College of Business

Innovation At Your Fingertips: CSU, Chico Makerspace Allows Students to Turn Their Ideas Into Reality


When inspiration strikes, it’s great to have a space to turn those ideas into reality. Located on the second floor of the Meriam Library, California State University, Chico’s Makerspace gives students the tools they need to create their entrepreneurial ideas.

The Makerspace is run by students, called Makerspace student advisors. These student advisors are available to help with any technical question that may arise when using the equipment and making creative projects.

Michael Doris, a Makerspace student advisor and Chico State double major in physics and electrical engineering, describes the Makerspace as “a place for people to create, express themselves and relax.”

“It’s an emotional outlet for students,” said Doris.

David Alexander, a Chico State professor and co-founder of the Makerspace, gave his take on what the Makerspace means to him.

“The Makerspace is an opportunity for the broader campus community to learn and be empowered in using new technologies to create cool things,” Alexander said. “It also provides access to equipment for people who already know how to use these technologies. It’s a really great way to re-envision a library and add depth to its character.”

Alexander has been with Makerspace from the start and played a vital role in its development.

“I co-wrote the concept description of the Makerspace with entrepreneurship professor Colleen Robb and accounting professor Curt Deberg,” said Alexander. “The Makerspace was one of the three main pillars for promoting and enhancing entrepreneurial activities on campus.”

Alexander was instrumental in the startup and initial organization of Makerspace, along with Patrick Newell, the dean of Meriam Library. A Student Learning Fee proposal awarded $31,000 to fund the Makerspace student advisors in the first year it was opened. Alexander hired and trained the students, and Newell secured a half-time professional staff to manage the Makerspace.

The lab’s 3-D printing needs are met with the Ultimaker 3 Extended and Einscan-S. The Ultimaker 3 Extended is a 3-D printer that allows students to take a CAD file and convert it into a 3-D object. The Einscan-S 3-D scanner can scan objects placed on the turntable to create a digital render in STL format. This file can later be used to 3-D print.

For working with fabrics, the Makerspace offers a Juki Sewing Machine. This flat-bed industrial sewing machine features one needle, top- and bottom-feed thread, and a lock-stitch machine with a double capacity hook.

Further editing can be done with the Roland CAMM Vinyl Cutter, which is a computer-controlled machine that controls the movement of the blade to cut shapes and letters from vinyl. For further digital editing, students can use the Wacom Cintiq 13HD creative pen display. This graphics tablet features digital illustration, photo editing, and graphic design tools.

Software for both PC and Mac are also another resource at the Makerspace. For PCs, the Makerspace offers Adobe Creative Cloud Adobe Creative Suite 6, Avid Media Composer (video editing), Avid ProTools (music producing), Mathematica (mathematics), R (statistical computing), Studio R (statistical computing), LaTex-Tech Works (typesetting document), blender (3D design and animation), Unity (game development engine), Auto CAD (computer aided design), Maya (3D design and animation), and DaVinci Resolve Studio 12.5 (high end color grading). For Mac users, many of the same PC programs are available with the addition of the Pro App Bundle (including Final Cut Pro X, Logic Pro X, Motion 5, Compressor 4, and MainStage 3).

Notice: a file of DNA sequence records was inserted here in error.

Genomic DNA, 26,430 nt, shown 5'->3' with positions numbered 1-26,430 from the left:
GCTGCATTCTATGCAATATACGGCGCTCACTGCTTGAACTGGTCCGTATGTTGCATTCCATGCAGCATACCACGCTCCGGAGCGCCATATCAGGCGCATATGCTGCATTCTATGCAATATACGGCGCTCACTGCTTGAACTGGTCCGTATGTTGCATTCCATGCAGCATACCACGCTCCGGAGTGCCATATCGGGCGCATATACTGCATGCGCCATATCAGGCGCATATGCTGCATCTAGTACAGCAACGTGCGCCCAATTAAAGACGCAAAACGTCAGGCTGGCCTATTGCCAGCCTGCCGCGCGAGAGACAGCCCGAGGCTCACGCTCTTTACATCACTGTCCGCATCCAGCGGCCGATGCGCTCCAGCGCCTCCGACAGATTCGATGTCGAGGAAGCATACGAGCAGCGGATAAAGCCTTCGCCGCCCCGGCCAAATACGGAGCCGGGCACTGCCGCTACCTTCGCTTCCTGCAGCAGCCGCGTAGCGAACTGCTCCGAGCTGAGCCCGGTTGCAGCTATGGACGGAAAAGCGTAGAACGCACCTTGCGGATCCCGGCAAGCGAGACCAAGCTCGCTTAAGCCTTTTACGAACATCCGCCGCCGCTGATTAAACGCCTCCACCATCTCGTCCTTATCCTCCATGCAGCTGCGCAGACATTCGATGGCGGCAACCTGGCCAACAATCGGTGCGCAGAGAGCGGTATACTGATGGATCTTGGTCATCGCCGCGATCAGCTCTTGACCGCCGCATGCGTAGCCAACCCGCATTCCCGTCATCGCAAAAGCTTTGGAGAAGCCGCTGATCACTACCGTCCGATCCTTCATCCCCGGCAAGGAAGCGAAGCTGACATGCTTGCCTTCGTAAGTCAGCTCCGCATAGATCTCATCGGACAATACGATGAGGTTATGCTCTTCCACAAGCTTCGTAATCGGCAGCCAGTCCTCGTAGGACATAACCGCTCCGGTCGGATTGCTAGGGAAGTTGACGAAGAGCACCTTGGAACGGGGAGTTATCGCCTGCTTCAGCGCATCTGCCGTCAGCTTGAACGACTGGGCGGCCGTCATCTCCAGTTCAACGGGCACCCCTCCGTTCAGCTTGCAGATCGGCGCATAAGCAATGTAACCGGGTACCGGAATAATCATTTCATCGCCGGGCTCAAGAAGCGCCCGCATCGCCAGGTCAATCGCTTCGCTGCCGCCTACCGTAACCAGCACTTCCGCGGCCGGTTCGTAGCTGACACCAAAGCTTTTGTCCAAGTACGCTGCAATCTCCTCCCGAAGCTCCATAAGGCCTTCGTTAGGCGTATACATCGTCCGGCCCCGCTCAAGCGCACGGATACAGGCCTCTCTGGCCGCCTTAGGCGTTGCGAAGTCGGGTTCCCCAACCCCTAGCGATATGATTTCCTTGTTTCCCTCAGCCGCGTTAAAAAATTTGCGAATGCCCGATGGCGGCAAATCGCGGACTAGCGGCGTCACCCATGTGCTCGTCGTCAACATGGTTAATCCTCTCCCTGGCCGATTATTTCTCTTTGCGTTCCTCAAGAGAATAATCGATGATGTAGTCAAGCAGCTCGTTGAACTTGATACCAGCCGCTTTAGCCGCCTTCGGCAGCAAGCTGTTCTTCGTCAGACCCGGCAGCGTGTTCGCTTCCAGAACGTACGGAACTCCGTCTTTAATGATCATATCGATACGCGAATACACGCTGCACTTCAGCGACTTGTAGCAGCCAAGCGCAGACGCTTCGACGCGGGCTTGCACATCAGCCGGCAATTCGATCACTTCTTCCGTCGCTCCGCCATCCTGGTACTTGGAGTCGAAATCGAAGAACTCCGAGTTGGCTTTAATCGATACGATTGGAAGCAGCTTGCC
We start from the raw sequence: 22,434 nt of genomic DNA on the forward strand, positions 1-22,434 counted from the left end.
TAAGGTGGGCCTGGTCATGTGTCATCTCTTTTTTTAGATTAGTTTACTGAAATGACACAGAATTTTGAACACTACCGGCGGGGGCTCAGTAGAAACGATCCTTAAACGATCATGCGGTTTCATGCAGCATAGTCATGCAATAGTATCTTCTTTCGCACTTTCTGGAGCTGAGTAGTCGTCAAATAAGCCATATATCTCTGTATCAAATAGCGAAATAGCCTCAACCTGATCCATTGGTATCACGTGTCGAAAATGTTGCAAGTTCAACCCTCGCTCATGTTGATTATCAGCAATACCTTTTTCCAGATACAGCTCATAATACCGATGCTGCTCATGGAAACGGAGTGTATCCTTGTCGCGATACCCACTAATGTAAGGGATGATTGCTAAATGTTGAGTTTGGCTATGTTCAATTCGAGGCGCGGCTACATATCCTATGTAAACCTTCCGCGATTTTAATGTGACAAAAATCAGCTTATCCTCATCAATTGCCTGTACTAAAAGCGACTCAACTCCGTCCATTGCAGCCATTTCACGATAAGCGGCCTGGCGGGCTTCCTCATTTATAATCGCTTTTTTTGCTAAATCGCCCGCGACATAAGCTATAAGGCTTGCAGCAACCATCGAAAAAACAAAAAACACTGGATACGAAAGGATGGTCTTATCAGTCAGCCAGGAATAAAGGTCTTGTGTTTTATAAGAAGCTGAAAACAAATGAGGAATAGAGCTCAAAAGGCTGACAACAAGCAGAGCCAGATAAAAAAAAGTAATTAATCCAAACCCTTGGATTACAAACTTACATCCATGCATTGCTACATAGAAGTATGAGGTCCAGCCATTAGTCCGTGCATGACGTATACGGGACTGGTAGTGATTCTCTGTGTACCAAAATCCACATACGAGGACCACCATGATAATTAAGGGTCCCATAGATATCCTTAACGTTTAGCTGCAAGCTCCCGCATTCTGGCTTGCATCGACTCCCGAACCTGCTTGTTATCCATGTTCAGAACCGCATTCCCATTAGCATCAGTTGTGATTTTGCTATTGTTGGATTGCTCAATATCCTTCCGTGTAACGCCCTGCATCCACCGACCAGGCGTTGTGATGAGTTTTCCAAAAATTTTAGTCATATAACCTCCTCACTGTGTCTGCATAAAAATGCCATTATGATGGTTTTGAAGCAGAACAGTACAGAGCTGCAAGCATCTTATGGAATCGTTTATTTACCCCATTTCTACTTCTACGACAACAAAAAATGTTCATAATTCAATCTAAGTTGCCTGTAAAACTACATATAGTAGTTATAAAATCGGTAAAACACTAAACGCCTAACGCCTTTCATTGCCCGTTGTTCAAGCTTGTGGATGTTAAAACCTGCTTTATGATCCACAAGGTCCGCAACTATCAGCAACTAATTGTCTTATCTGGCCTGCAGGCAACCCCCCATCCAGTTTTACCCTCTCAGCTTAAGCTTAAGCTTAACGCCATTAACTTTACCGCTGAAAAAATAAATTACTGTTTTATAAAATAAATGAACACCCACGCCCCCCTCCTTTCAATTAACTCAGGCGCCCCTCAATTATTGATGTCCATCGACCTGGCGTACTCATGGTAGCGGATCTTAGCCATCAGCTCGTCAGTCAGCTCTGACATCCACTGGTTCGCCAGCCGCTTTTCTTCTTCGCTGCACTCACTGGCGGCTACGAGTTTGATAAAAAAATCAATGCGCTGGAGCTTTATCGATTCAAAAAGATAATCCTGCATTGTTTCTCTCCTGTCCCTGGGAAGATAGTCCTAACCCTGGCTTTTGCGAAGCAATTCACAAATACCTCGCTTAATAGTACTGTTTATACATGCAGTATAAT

“My favorite thing is helping people understand the equipment and software,” Doris said. “It’s always enjoyable to see people’s face light up when they’re able to create their ideas.”

Alexander shared his experiences with some of the projects that have come out of the Makerspace.

“We had the STEM Girl Mayhem, which is an elementary school opportunity for girls to get involved with STEM,” Alexander said. “We put on a demonstration of all the different equipment and had the girls make something over the weekend. I’ve also seen many different 3-D printed parts from game pieces to replacement parts, like a camera case. With the vinyl cutter, I’ve seen many cool logos and stickers, specifically through the entrepreneurship program.”

Brandon Bacud, a mechanical engineering major at Chico State and competitor in the 2019 Collegiate Wind Competition team, explained his experience with the Makerspace.

“The last thing we created at the Makerspace was the nacelle (body) for the wind turbine,” Bacud said. “We had to design it on SolidWorks, then took the nacelle to the Makerspace where it was printed using a 3-D printer. One of the guys helped us configure the print and gave us some tips. It took nine hours to print and we picked it up the next day.”

Alexander hopes for a bright and useful future for the Makerspace.

“I hope that more people who are not familiar with the technology and are not familiar with making things become inspired to make things and realize that they can do so much,” Alexander said. “It’s cool to watch a student’s idea turn into a physical object. It would also be great to see the Makerspace integrated more into classes and that it continues to be well-funded.”

Visit the Makerspace website for more information.

Charlette Daigneault 
Center for Entrepreneurship 

Glenn Hall

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Persons with disabilities who need accommodations or have questions about physical access may call the program sponsoring the event or call Accessibility Resource Center at 530-898-5959.